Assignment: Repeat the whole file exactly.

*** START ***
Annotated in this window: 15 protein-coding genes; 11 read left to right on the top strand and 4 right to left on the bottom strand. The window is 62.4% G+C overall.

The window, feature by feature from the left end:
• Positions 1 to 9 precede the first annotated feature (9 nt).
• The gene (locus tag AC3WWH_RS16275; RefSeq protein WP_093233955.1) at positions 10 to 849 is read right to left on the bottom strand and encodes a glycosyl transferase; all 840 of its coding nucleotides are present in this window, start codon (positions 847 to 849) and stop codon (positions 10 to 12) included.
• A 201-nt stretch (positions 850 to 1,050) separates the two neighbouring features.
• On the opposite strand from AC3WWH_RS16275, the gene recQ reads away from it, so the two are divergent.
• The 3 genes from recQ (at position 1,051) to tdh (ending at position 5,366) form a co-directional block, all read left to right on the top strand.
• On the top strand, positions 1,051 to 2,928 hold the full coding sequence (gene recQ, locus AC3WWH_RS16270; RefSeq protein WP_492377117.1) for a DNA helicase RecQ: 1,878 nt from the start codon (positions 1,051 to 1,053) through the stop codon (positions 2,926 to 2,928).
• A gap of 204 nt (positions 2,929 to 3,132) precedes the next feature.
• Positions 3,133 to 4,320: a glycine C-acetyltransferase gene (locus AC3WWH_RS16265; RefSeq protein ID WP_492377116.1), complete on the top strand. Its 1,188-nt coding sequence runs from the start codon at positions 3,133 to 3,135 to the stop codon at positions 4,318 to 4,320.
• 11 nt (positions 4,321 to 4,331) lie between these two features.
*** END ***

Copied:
Annotated in this window: 15 protein-coding genes; 11 read left to right on the top strand and 4 right to left on the bottom strand. The window is 62.4% G+C overall.

The window, feature by feature from the left end:
• Positions 1 to 9 precede the first annotated feature (9 nt).
• The gene (locus tag AC3WWH_RS16275; RefSeq protein WP_093233955.1) at positions 10 to 849 is read right to left on the bottom strand and encodes a glycosyl transferase; all 840 of its coding nucleotides are present in this window, start codon (positions 847 to 849) and stop codon (positions 10 to 12) included.
• A 201-nt stretch (positions 850 to 1,050) separates the two neighbouring features.
• On the opposite strand from AC3WWH_RS16275, the gene recQ reads away from it, so the two are divergent.
• The 3 genes from recQ (at position 1,051) to tdh (ending at position 5,366) form a co-directional block, all read left to right on the top strand.
• On the top strand, positions 1,051 to 2,928 hold the full coding sequence (gene recQ, locus AC3WWH_RS16270; RefSeq protein WP_492377117.1) for a DNA helicase RecQ: 1,878 nt from the start codon (positions 1,051 to 1,053) through the stop codon (positions 2,926 to 2,928).
• A gap of 204 nt (positions 2,929 to 3,132) precedes the next feature.
• Positions 3,133 to 4,320: a glycine C-acetyltransferase gene (locus AC3WWH_RS16265; RefSeq protein ID WP_492377116.1), complete on the top strand. Its 1,188-nt coding sequence runs from the start codon at positions 3,133 to 3,135 to the stop codon at positions 4,318 to 4,320.
• 11 nt (positions 4,321 to 4,331) lie between these two features.